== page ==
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New York General Obligations Law § 5-335

New York General Obligations Law § 5-335

Limitation of Non-statutory Reimbursement and Subrogation Claims

The General Obligations Law now prohibits health insurers and other benefit providers from seeking reimbursement from the proceeds of any settlement of personal injury, medical malpractice or wrongful death actions for medical services they rendered to the claimant.

Click here to read the statute.

New York General Obligations Law § 5-101 defines a “benefit provider” as “any insurer, health maintenance organization, health benefit plan, preferred provider organization, employee benefit plan or other entity which provides for payment or reimbursement of health care expenses, health care services, disability payments, lost wage payments or any other benefits under a policy of insurance or contract with an individual or group.”

The General Obligations Law now prohibits a plaintiff who has settled with a defendant from being charged with violating a health insurer’s alleged equitable or contractual subrogation rights.
In the past, when a claimant made a claim for personal injuries against a wrongdoer the heath insurer would routinely send a “lien letter” to the claimant’s counsel asserting a contractual or equitable right of reimbursement to recoup the monies paid to the claimant for medical care. There were even occasions where the health insurer would attempt to intervene in a litigation to assert its rights subrogation rights.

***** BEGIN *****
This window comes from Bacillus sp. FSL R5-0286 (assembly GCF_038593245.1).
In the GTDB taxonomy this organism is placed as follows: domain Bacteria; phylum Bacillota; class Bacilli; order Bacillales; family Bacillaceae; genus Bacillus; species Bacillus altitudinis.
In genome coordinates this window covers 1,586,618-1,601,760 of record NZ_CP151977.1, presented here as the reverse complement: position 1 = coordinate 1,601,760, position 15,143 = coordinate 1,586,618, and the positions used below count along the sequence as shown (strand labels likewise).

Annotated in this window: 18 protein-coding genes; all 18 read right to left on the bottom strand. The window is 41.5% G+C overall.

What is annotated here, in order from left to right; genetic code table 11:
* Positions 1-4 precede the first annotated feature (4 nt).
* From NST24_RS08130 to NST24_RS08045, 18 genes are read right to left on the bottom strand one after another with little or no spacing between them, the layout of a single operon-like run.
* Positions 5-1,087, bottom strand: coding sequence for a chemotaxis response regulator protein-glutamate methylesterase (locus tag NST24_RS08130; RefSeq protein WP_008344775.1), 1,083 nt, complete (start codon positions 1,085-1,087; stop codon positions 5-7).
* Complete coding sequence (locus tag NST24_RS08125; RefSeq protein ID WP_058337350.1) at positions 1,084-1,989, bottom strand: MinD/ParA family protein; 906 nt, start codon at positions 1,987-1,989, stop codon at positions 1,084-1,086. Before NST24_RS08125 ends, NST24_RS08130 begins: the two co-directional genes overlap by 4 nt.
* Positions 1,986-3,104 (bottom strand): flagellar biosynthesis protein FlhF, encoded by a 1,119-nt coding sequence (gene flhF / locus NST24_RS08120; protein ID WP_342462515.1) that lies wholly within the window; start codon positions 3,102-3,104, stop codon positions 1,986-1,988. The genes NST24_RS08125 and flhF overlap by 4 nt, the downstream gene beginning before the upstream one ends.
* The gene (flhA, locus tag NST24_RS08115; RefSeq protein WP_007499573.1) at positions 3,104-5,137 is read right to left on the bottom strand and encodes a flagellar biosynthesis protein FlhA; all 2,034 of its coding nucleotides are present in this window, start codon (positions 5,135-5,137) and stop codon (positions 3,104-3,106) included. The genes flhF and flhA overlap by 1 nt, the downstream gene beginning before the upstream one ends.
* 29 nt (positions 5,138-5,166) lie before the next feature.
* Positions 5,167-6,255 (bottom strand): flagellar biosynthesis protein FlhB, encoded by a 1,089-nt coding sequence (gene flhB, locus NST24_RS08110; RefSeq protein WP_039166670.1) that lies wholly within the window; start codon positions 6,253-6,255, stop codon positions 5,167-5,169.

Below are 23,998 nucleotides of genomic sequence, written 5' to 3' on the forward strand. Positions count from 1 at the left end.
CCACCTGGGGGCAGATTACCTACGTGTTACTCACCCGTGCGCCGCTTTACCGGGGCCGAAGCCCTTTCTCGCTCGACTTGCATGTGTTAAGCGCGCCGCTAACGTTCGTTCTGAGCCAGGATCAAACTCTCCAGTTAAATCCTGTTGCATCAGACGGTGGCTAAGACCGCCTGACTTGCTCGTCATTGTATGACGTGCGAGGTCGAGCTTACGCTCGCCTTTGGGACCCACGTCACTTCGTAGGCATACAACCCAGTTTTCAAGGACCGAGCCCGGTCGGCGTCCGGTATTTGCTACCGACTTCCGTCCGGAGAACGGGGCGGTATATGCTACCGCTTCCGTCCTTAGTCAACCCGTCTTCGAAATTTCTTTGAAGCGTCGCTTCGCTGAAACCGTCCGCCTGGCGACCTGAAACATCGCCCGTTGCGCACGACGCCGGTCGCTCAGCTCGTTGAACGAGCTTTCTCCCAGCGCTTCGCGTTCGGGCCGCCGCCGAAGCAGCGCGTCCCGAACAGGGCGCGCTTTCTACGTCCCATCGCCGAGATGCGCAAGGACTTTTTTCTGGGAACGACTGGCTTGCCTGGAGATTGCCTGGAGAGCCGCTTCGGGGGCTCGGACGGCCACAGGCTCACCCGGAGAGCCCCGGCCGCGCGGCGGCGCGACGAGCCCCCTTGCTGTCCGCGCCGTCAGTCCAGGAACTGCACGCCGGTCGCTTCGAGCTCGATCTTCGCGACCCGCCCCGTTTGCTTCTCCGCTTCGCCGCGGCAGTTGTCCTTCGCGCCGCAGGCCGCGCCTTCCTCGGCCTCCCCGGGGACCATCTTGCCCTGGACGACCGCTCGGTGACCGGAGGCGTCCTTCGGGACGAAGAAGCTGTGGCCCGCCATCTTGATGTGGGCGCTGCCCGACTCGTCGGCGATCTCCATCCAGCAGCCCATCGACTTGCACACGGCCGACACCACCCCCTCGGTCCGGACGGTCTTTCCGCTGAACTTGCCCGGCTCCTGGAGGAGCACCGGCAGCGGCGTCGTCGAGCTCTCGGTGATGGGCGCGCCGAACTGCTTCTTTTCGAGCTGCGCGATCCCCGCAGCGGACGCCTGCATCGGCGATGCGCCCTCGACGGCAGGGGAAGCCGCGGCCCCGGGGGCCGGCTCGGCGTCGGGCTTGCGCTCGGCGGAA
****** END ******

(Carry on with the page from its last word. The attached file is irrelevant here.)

While the courts generally held that the heath insurer did not have an actual “lien”, they did find that the health insurer did have a right to subrogation and reimbursement.

The General Obligations Law now prohibits a plaintiff who has settled with a defendant from being charged with violating a health insurer’s alleged equitable or contractual subrogation rights. This law essentially overrules two Court of Appeals decisions, Teichman v. Community Hosp. of Western Suffolk, 87 N.Y.2d 514 (1996), and Fasso v. Doerr, 12 N.Y.3d 80 (2009), to the extent they recognize a health insurers non-statutory subrogation claim when there is a settlement of a personal injury action.

The law now presumes that a settlement of a personal injury claim does not include any compensation for the cost of health care services, loss of earnings or other economic loss. Therefore, there is no double recovery and no right of reimbursement for the health insurer.

The law now presumes that a settlement of a personal injury claim does not include any compensation for the cost of health care services, loss of earnings or other economic loss.
This is a helpful change in law to both plaintiffs and defendants when attempting to settle a claim. There were times in the past where the right of reimbursement made it difficult to settle a claim. Take for example a claim where the injuries are catastrophic but either the liability may be questionable or the defendant’s insurance liability policy was limited. The medical expenses would far exceed any recovery the plaintiff may hope to receive. In such a case, both the plaintiff and the defendant may have their own motivations to settle the claim. The limited settlement funds, however, made it difficult to help compensate the injured plaintiff while at the same time reimbursing the health insurer. The new law does away with this issue. All of the available settlement funds now go to the injured party.